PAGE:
Valeria Panlilio was a spy and guerilla fighter for the Allies during the Second World War. Commonly referred to as “Colonel Yay,” she is considered to have been the brains behind the “Marking Guerillas,” a notorious resistance group in the Philippines which fought against the Japanese occupation during the war. She was born in Denver, Colorado to an Irish-American father and Filipino mother. As an adult, she left the United States and moved to the Philippines to become a journalist. She worked as a news reporter for the Philippines Herald. When the war broke out, she was enlisted as a U.S. intelligence agent for the Allies and fed them information about Japanese movements in the Philippines.
Valeria Panlilio was part of the U.S. military’s S-2 intelligence unit during WWII. She worked as a radio broadcast operator for the KZRH radio station. Her official job at the station was to broadcast Japanese propaganda to support the occupation. Unofficially, she used her position at the radio station to send intelligence reports to the Allies about Axis activity in the Philippines. She would send coded messages detailing Japanese troop movements using the radio station, and she also fed false information to the Japanese intelligence officer at the station about Allied movements. However, the Japanese military would eventually find out someone was feeding the Allies information from the radio station, putting Panlilio in danger of being exposed.
She repeatedly requested the U.S. Army transfer her to the fight in Baatan, but was consistently denied and ordered to remain in Manila to gather intelligence on the occupation there. Eventually, suspicions of her mounted to the point where the Japanese tried to have her arrested. With the threat of her cover being blown, and a desire to get more involved in the fight, Panlilio eventually decided to strike out against the Axis on her own terms. Locals sympathetic to the resistance helped her escape capture and flee into the mountains. There, she joined the Marking Guerillas and began fighting directly on the ground in the Filipino resistance against the Axis. Panlilio became an influential figure in the resistance and even married Marocs Agustin, leader of the Markings.
In the Markings Guerillas, she was sometimes referred to as “Mammy Yay” due to her vital role. She was second-in-command of the group, handling critical operations involving training of new members, treating the sick and wounded, and coordination of anti-propaganda. Yay created and strategized the dissemination of media to counter the propaganda coming from the Axis-controlled mainstream media during the Japanese occupation. This helped the resistance keep morale up as the Second World War raged on and people began to feel all hope may be lost of ever defeating the Nazis and the Empire of Japan. There were many dark times during WWII when hope for the Allies seemed slim, and it was difficult to keep spirits high.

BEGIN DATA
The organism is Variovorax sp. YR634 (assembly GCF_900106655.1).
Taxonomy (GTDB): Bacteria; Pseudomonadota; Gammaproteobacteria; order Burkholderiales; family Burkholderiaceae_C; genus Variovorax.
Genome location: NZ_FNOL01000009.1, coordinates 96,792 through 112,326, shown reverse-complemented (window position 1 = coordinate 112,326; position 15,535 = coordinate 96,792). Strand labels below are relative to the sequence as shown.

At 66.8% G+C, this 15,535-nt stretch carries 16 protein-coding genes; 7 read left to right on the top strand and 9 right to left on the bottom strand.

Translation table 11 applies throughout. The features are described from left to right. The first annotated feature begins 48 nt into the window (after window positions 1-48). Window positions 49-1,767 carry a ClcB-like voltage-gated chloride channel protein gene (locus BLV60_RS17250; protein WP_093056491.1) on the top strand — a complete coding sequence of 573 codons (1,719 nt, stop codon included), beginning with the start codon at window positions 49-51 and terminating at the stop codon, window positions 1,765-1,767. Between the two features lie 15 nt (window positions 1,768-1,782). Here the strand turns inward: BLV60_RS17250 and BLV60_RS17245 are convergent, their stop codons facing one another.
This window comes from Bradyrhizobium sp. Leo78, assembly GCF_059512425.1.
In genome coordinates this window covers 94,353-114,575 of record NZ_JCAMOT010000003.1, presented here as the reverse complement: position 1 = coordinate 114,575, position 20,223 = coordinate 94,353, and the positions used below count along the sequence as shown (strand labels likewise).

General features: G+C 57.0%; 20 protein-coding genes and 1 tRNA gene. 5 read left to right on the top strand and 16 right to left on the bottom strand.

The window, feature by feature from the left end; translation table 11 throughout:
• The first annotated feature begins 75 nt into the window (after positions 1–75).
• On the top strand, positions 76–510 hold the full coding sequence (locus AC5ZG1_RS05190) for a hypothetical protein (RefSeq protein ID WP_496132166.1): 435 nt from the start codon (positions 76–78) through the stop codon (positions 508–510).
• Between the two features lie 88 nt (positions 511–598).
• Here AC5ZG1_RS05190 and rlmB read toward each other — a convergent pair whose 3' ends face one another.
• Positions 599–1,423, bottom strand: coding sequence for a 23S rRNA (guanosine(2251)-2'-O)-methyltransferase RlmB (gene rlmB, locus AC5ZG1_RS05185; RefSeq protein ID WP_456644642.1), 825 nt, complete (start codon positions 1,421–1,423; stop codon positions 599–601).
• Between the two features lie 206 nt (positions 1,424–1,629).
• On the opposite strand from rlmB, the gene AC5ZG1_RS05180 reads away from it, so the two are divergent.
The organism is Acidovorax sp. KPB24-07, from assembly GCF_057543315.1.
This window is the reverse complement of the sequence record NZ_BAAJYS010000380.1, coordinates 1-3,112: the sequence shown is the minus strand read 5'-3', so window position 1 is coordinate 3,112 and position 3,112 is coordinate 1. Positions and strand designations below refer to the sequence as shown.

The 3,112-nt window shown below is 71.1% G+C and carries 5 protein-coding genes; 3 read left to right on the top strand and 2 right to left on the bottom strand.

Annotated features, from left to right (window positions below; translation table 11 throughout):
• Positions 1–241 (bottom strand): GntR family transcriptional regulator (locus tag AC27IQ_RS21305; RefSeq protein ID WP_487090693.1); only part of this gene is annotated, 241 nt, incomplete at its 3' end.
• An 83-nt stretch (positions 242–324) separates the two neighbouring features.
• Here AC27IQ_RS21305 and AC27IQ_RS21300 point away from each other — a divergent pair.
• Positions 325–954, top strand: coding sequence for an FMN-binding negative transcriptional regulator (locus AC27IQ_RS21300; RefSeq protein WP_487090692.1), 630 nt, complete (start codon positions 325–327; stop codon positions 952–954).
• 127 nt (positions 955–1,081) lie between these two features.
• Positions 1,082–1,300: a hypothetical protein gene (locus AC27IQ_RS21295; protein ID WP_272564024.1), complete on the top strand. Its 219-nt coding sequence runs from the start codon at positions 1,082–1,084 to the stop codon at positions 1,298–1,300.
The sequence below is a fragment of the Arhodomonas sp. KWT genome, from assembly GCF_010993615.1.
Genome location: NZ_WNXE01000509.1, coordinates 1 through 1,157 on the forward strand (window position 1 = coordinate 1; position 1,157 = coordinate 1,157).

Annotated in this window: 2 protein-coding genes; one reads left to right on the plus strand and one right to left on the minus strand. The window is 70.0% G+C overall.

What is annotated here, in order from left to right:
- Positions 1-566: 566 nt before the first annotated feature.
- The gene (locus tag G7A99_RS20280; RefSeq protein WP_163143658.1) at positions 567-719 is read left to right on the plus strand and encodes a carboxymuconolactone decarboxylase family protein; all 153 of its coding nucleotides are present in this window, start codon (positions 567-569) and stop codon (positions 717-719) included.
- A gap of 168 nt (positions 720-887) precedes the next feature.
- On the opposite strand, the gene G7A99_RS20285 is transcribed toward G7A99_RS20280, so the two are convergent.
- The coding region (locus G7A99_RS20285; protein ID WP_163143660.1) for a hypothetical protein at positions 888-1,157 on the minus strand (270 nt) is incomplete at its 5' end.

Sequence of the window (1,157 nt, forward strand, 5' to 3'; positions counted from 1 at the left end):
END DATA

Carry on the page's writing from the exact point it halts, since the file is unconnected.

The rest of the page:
Panlilio became known as “Colonel Yay” as she also led fighters into combat on the island of Luzon. Female guerilla fighters were referred to as “guerrilleras.” Due to the harsh realities of the Second World War, women across Europe and Asia often had to pick up a rifle and enter the battlefield. From France under Nazi occupation, to the Philippines under Imperial Japanese occupation, men, women, and children were pulled into the fray to stand against the forces of darkness. Panlilio was one of those people pulled into fhe fight during the darkest hours before the dawn when fire and rage threatened to consume all of Humanity.
She survived the Second World War and eventually returned to the United States to resume her work as a journalist there. She wrote her autobiography, “The Crucible,” and detailed her time as a spy and guerilla warfighter. She was quoted as saying: “It is true women are soft. It is also true that women can be the most bloodthirsty and cruel of creatures. I want to be neither. It is enough to do my duty.” After the Axis powers all surrendered and Panlilio laid down her arms, she returned to civilian life as a hero. She was awarded the United States Medal of Freedom for her service and settled down in New York. Eventually, she passed away in January of 1978.
Heroes like Yay Panlilio remind us of the duty of all humans to be at the ready to stand against the forces of darkness whenever and wherever they arise. I am sure she would have preferred to live her life as a journalist and reporter, informing people about the news in peace without fear of death or capture. However, as humans, we do not always get to choose when we are called upon to serve and protect Humanity from the forces of darkness. Evil always finds a way to rise up again, no matter how many times it is beaten back down. It is the duty of all of us to remain vigilant and at the ready for when we are called to serve in whatever capacity that is required of us. After all, a wise man once said that the price of liberty is eternal vigilance.
What do you think of Valeria “Yay” Panlilio? Have you ever heard of her? Also, what skills do you have that may be of use during a time of crisis? How do you think you would help during Humanity’s darkest hours?
All posts by The Pen and Sword are licensed under a Creative Commons Attribution-NonCommercial-NoDerivatives 4.0 International License.